Thermo Fisher Scientific has launched a new cartridge-based capillary electrophoresis (CE) system geared for researchers seeking low-throughput Sanger sequencing and fragment analysis. Aimed at the oncology research and genome editing markets, among others, the company says the new tool is designed to eliminate the need for trained CE technicians and, as a result, broaden the reach of CE technology into labs that may not have previously considered it.
The system, named the Applied Biosystems SeqStudio Genetic Analyzer, uses a cartridge system that combines the capillary array, polymer reservoir and anode buffer designed to simplify and significantly reduce hands-on preparation.
The system is designed to allow sequencing and fragment analysis runs on the same plate without the need to change any consumables and further pushes Thermo Fisher tools and platform into “smart” technology with a system that can provide self diagnosis, is interactive and provides easy data sharing via the cloud.
According to Kim Kelderman, vice president and general manager of genetic analysis at Thermo Fisher, outside of next-generation sequencing, which operates as a separate division, the company has three platforms for genetic analysis: microarrays, PCR and capillary electrophoresis. Even with those, the company felt it had a hole to fill.
“If you would need short turnaround time, reduced cost and not so high throughput, we would typically run into trouble because there was no good solution in our platform offerings,” Kelderman said. “So we invested heavily over the last three years to get a low throughput CE instrument that can do Sanger sequencing, as well as fragment analysis.”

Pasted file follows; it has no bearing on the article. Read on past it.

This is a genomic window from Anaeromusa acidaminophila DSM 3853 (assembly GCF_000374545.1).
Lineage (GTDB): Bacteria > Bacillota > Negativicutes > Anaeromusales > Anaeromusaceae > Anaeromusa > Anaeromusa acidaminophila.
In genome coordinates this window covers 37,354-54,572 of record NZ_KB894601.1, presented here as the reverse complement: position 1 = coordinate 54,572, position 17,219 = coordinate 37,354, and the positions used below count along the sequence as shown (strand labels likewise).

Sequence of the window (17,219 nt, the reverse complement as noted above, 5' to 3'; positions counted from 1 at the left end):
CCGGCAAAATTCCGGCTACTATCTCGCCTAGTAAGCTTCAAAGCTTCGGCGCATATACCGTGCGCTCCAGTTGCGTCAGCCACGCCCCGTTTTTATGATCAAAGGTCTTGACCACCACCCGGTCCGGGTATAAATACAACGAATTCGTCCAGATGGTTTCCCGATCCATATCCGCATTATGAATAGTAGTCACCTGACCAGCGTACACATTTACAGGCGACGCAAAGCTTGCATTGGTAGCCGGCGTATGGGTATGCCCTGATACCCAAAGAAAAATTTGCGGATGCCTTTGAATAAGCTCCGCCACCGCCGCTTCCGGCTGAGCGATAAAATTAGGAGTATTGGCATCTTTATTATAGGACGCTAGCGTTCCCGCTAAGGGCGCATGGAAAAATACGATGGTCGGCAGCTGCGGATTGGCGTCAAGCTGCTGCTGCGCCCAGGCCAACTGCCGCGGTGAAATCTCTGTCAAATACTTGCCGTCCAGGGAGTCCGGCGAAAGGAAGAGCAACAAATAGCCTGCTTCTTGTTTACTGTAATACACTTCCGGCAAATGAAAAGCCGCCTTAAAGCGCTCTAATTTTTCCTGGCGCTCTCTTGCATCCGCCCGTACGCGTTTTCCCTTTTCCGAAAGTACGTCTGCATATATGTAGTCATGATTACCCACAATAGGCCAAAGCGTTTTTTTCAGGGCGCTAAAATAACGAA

To date, CE systems have required in-house personnel with very specialized skills to prepare a run. SeqStudio’s cartridge-based design eliminates that need and makes Sanger sequencing and fragment analysis more broadly available. Areas where Kelderman sees immediate demand for the system including in healthcare, clinical labs, companion diagnostics, very targeted genetic testing, and the research area for target validation.
Kim Caple, vice president and general manager for capillary electrophoresis at Thermo Fisher, said that the easier-to-use and lower-cost instrument will help bring the method to emerging markets and countries where both the CE expertise and the availability of the more expensive traditional systems are not prevalent.
“This system allows labs that would never have considered (CE) before to actually not only do Sanger sequencing and fragment analysis, but to acquire it in a cost-effective manner,” Caple said.
The SeqStudio will be available globally in the second half of 2017, and is already in use around the world by select customers.